China’s Mo Yan wins Nobel for “hallucinatory realism”
STOCKHOLM, (Reuters) – Chinese writer Mo Yan won the 2012 Nobel prize for literature yesterday for works which combine “hallucinatory realism” with folk tales, history and contemporary life in China.
Mo, who was once so destitute he ate tree bark and weeds to survive, is the first Chinese national to win the $1.2 million literature prize, awarded by the Swedish Academy.
He said the award made him “overjoyed and terrified”.
Some of his books have been banned as “provocative and vulgar” by Chinese authorities but he has also been criticised as being too close to the Communist Party.
While users of a popular Chinese microblogging site offered their congratulations, dissident artist Ai Weiwei said he disagreed with giving the award to a writer with the “taint of government” about him.
Mo, 57, who grew up in the town of Gaomi in Shandong province in the northeast of the country and whose parents were farmers, sets his works mainly in the land of his birth.
Mo Yan is a pen name which means “Don’t Speak”. His real name is Guan Moye and he was forced to drop out of primary school and herd cattle during China’s Cultural Revolution.
Speaking to the state-run China News Service, Mo said he was happy to have won.
“But I do not think that my winning can be seen as representing anything. I think that China has many outstanding authors, and their great works should also be recognised by the world.
“Next, I’m going to put most of my efforts into creating my new works. I will keep working hard, and I thank everyone. As to whether I go to Sweden to receive the prize, I will wait for word from the organisers about arrangements.”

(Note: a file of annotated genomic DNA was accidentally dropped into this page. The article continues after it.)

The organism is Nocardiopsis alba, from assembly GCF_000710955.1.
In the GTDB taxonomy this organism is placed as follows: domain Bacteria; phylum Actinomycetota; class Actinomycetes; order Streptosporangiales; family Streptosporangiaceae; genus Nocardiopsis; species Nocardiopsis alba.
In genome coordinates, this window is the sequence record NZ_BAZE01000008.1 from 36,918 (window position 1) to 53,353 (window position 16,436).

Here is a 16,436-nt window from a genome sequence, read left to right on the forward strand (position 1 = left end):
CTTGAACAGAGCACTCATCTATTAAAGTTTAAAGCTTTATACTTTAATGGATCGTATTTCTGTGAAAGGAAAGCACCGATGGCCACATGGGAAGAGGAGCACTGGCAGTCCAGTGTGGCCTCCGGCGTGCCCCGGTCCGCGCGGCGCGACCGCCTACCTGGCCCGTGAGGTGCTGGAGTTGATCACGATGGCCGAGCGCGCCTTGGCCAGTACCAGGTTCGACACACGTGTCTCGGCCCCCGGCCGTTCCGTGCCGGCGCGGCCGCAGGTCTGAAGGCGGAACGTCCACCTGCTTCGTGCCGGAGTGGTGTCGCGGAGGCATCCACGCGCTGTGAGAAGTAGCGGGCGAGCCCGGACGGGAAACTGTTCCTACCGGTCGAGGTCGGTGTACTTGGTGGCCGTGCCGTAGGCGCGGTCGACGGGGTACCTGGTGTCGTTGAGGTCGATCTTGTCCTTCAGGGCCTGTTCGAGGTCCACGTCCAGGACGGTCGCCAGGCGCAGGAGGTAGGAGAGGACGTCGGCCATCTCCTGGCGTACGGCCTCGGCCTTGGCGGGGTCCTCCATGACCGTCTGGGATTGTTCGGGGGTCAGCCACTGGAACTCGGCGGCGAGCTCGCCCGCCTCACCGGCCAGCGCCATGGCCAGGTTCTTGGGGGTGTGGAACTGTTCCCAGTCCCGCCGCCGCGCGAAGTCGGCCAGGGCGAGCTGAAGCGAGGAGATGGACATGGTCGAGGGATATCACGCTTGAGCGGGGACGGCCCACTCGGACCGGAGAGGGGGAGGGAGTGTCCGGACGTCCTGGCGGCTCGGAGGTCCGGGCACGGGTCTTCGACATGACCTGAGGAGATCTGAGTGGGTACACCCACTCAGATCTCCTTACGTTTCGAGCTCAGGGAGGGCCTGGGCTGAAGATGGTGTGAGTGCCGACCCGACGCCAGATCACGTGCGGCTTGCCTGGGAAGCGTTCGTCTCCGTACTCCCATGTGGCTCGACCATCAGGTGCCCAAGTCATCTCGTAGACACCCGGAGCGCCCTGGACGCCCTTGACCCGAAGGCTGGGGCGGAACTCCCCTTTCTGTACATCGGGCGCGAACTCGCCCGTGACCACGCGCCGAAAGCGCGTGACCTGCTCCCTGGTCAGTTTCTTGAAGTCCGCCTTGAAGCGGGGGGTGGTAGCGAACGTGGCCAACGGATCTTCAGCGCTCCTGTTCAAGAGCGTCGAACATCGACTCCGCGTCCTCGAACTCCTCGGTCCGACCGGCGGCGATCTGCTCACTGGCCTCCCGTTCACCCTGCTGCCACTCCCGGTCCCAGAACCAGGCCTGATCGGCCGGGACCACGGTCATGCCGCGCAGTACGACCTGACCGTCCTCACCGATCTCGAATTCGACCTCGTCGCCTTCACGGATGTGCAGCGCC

Peter Englund, head of the Swedish Academy, said Mo was “at home with his dad” when he was told of the award.
“He said he was overjoyed and terrified,” Englund told Swedish television. “He has such a damn unique way of writing. If you read half a page of Mo Yan you immediately recognise it as him.”
The award citation said Mo used a mixture of fantasy and reality, historical and social perspectives to create a world which was reminiscent of the writings of William Faulkner and Gabriel Garcia Marquez.
At the same time, he found a “departure point in old Chinese literature and in oral tradition”, the Academy said.
Englund said Mo offers “a unique insight into a unique world in a quite unique manner.”
His style is “a fountain of words and stories and stories within stories, then stories within the stories within the stories and so on. He’s mesmerising,” Englund told Reuters television.
Mo is best known in the West for “Red Sorghum”, which portrayed the hardships endured by farmers in the early years of communist rule and was made in a film directed by Zhang Yimou. His books also include “Big Breasts and Wide Hips” and “The Republic of Wine”.
“My works are Chinese literature, which is part of world literature. They show the life of Chinese people as well as the country’s unique culture and folk customs,” Mo told reporters in his hometown, Xinhua news agency reported. The last Chinese-born winner was Gao Xingjian in 2000, although he was living in France by that time and had taken French citizenship. His Nobel was not celebrated by the Chinese government.
Communist Party mouthpiece the People’s Daily praised the win in a commentary on its website (www.people.com.cn).
“This is the first Chinese writer who has won the Nobel Prize for Literature. Chinese writers have waited too long, the Chinese people have waited too long,” it wrote.